Parade really fits well with our mission to really look at outstanding story telling and gives performers the opportunity to portray real life characters and a true story. It also covers themes and issues still relevant today which is important for audiences to be able to relate. The other appeal is the fact that is rarely produced and this version has never been performed [in Australia] with a professional cast. To have the ability to provide that to an audience was also extremely exciting”, said Worland.

“It’s definitely a piece that Music Theatre fans know and love [but] I doubt many of the general public outside the industry could tell you anything about Parade. We do believe though that this show has something for most people who enjoy a real-life drama. It covers serious issues that are still evident today and any lover of Broadway musicals will be amazed by the music.”

With a cast and crew of over 30, Parade is only playing until September 28, but already the show has made a huge impact. With standing ovations and high praise from critics and industry alike, it seems The Collective have worked their magic with non-traditional staging and a collaborative approach.

“All reports have been positive with regards to Parade”, Worland told AussieTheatre after their third performance. “We have taken some risky decisions in the staging of this musical however it has most definitely paid off! The staging of this show is really exciting, but you will all just have to come and see it to find out why.”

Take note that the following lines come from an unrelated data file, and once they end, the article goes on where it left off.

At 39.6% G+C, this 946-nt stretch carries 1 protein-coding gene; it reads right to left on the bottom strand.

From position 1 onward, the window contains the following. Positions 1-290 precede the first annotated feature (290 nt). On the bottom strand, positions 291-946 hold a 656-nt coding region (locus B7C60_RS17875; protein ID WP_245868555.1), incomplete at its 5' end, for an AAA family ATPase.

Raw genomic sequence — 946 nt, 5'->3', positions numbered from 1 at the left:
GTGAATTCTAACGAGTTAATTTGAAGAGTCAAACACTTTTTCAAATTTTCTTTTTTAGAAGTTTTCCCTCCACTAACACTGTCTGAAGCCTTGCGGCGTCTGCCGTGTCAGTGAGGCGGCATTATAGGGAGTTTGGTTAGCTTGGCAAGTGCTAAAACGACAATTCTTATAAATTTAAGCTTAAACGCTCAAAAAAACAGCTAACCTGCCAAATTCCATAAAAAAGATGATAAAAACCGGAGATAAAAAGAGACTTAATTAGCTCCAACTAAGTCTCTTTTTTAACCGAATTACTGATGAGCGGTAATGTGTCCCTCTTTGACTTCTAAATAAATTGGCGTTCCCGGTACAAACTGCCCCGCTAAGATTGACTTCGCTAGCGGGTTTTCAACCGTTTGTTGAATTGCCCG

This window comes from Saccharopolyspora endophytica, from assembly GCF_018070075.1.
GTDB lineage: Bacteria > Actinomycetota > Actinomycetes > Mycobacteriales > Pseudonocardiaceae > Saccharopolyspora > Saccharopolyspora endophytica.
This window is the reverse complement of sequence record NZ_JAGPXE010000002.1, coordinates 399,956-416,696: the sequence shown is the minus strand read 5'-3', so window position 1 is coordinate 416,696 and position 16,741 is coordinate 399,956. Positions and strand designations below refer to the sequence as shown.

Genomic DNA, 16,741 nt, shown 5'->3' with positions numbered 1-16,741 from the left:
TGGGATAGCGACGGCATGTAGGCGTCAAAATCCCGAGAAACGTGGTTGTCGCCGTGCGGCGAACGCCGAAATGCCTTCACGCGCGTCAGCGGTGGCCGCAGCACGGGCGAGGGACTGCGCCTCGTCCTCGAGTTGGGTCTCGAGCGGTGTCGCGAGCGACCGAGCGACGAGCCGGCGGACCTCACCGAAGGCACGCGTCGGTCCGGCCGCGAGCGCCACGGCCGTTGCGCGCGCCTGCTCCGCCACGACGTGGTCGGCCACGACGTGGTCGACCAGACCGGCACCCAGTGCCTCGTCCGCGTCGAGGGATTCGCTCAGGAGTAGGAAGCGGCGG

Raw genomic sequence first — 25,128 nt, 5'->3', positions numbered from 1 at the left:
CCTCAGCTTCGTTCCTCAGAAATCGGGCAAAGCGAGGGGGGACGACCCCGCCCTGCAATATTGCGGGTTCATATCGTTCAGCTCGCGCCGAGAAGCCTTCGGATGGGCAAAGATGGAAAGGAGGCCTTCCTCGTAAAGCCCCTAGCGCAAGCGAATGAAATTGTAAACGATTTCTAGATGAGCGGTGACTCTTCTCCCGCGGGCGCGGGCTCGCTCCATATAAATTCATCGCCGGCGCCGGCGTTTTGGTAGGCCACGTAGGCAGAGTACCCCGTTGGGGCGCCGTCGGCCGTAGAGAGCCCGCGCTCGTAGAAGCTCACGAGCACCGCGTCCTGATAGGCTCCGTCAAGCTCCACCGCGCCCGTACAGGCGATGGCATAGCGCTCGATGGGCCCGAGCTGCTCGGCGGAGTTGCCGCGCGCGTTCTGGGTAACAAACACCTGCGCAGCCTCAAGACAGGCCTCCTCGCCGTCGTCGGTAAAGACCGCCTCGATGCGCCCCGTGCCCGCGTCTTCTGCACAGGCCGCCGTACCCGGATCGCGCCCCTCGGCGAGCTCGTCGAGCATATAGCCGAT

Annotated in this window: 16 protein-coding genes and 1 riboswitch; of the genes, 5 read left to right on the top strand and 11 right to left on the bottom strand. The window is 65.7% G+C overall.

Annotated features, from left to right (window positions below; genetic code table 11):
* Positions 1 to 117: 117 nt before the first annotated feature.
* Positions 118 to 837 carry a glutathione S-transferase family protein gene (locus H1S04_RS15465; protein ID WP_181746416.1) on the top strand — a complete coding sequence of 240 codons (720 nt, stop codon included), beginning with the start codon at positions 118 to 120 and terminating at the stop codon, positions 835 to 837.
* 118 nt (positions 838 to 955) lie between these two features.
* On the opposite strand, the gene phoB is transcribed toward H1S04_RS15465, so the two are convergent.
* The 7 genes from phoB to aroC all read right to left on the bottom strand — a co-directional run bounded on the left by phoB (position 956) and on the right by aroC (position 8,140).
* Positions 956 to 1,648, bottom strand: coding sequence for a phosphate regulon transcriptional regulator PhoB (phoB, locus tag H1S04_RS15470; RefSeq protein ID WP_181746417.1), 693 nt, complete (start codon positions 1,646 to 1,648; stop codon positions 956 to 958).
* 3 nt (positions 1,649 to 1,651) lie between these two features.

The Collective's production of Parade. Image by Angus Scott
The Collective’s production of Parade. Image by Angus Scott

The company have only just established themselves in the Melbourne music theatre world, but already have a clear plan for elevating their profile and undertakings in the future. Passionate and strong, Worland, along with Artistic Director James Cutler, is settling in for an exciting ride over the next two years as heads of the company.

“We have a couple of shows for next year that should see us performing in some of the major theatres in Melbourne within the next 18 months. We will have to keep a lid on what for now but they are very exciting and we are looking to have some familiar names involved with them.”

If anyone is keen to become involved with The Collective, be sure to drop them a line. Worland assures me that their doors are always open, and that – far from being an insular and exclusive company – auditions will always take place for every role in every production., making sure everyone has an opportunity to become involved.

So what are you waiting for? Head along to see Parade at fortyfivedownstairs this week and join the theatre revolution!



Until 28 September

Tickets are $45 full and $40 concession (all prices include booking fee).

Bookings: (03) 9662 9966 or


Erin James

Erin James is's former Editor in Chief and a performer on both stage and screen. Credits include My Fair Lady, South Pacific and The King and I (Opera Australia), Love Never Dies and Cats (Really Useful Group), Blood Brothers (Enda Markey Presents), A Place To Call Home (Foxtel/Channel 7) and the feature film The Little Death (written and directed by Josh Lawson).

Erin James